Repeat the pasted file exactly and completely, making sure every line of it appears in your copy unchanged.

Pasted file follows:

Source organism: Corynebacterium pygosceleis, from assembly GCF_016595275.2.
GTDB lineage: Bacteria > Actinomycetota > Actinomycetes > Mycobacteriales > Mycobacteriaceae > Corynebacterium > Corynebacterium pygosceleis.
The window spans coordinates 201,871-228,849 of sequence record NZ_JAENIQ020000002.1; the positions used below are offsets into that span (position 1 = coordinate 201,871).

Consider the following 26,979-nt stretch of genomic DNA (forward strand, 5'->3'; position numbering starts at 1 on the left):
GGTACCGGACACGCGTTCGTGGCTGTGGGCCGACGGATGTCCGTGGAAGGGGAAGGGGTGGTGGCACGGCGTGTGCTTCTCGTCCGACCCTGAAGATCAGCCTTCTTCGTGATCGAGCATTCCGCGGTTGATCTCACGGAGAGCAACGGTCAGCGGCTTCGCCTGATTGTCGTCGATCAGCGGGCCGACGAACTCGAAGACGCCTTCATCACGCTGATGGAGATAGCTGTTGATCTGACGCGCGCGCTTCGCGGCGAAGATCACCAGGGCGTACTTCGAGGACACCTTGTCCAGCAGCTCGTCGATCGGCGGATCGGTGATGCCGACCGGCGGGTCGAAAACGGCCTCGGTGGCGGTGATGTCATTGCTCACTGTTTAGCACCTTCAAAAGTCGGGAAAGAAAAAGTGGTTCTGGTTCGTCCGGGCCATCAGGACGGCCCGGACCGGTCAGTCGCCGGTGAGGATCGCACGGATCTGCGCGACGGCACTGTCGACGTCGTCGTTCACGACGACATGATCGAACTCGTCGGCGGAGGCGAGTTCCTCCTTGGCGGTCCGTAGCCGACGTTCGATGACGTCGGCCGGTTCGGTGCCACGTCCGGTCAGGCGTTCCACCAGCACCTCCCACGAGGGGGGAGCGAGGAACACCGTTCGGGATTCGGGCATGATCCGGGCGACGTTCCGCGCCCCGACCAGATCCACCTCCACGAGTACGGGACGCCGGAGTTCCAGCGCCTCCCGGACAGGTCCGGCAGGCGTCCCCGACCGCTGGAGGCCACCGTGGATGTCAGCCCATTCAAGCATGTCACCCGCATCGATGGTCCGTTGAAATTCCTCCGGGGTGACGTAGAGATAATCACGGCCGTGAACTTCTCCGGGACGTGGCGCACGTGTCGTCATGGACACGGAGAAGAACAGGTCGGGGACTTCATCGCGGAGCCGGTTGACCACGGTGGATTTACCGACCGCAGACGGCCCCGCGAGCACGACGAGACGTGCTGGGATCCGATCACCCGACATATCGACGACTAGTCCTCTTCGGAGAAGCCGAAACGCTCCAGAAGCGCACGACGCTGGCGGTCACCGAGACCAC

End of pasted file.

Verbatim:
Source organism: Corynebacterium pygosceleis, from assembly GCF_016595275.2.
GTDB lineage: Bacteria > Actinomycetota > Actinomycetes > Mycobacteriales > Mycobacteriaceae > Corynebacterium > Corynebacterium pygosceleis.
The window spans coordinates 201,871-228,849 of sequence record NZ_JAENIQ020000002.1; the positions used below are offsets into that span (position 1 = coordinate 201,871).

Consider the following 26,979-nt stretch of genomic DNA (forward strand, 5'->3'; position numbering starts at 1 on the left):
GGTACCGGACACGCGTTCGTGGCTGTGGGCCGACGGATGTCCGTGGAAGGGGAAGGGGTGGTGGCACGGCGTGTGCTTCTCGTCCGACCCTGAAGATCAGCCTTCTTCGTGATCGAGCATTCCGCGGTTGATCTCACGGAGAGCAACGGTCAGCGGCTTCGCCTGATTGTCGTCGATCAGCGGGCCGACGAACTCGAAGACGCCTTCATCACGCTGATGGAGATAGCTGTTGATCTGACGCGCGCGCTTCGCGGCGAAGATCACCAGGGCGTACTTCGAGGACACCTTGTCCAGCAGCTCGTCGATCGGCGGATCGGTGATGCCGACCGGCGGGTCGAAAACGGCCTCGGTGGCGGTGATGTCATTGCTCACTGTTTAGCACCTTCAAAAGTCGGGAAAGAAAAAGTGGTTCTGGTTCGTCCGGGCCATCAGGACGGCCCGGACCGGTCAGTCGCCGGTGAGGATCGCACGGATCTGCGCGACGGCACTGTCGACGTCGTCGTTCACGACGACATGATCGAACTCGTCGGCGGAGGCGAGTTCCTCCTTGGCGGTCCGTAGCCGACGTTCGATGACGTCGGCCGGTTCGGTGCCACGTCCGGTCAGGCGTTCCACCAGCACCTCCCACGAGGGGGGAGCGAGGAACACCGTTCGGGATTCGGGCATGATCCGGGCGACGTTCCGCGCCCCGACCAGATCCACCTCCACGAGTACGGGACGCCGGAGTTCCAGCGCCTCCCGGACAGGTCCGGCAGGCGTCCCCGACCGCTGGAGGCCACCGTGGATGTCAGCCCATTCAAGCATGTCACCCGCATCGATGGTCCGTTGAAATTCCTCCGGGGTGACGTAGAGATAATCACGGCCGTGAACTTCTCCGGGACGTGGCGCACGTGTCGTCATGGACACGGAGAAGAACAGGTCGGGGACTTCATCGCGGAGCCGGTTGACCACGGTGGATTTACCGACCGCAGACGGCCCCGCGAGCACGACGAGACGTGCTGGGATCCGATCACCCGACATATCGACGACTAGTCCTCTTCGGAGAAGCCGAAACGCTCCAGAAGCGCACGACGCTGGCGGTCACCGAGACCAC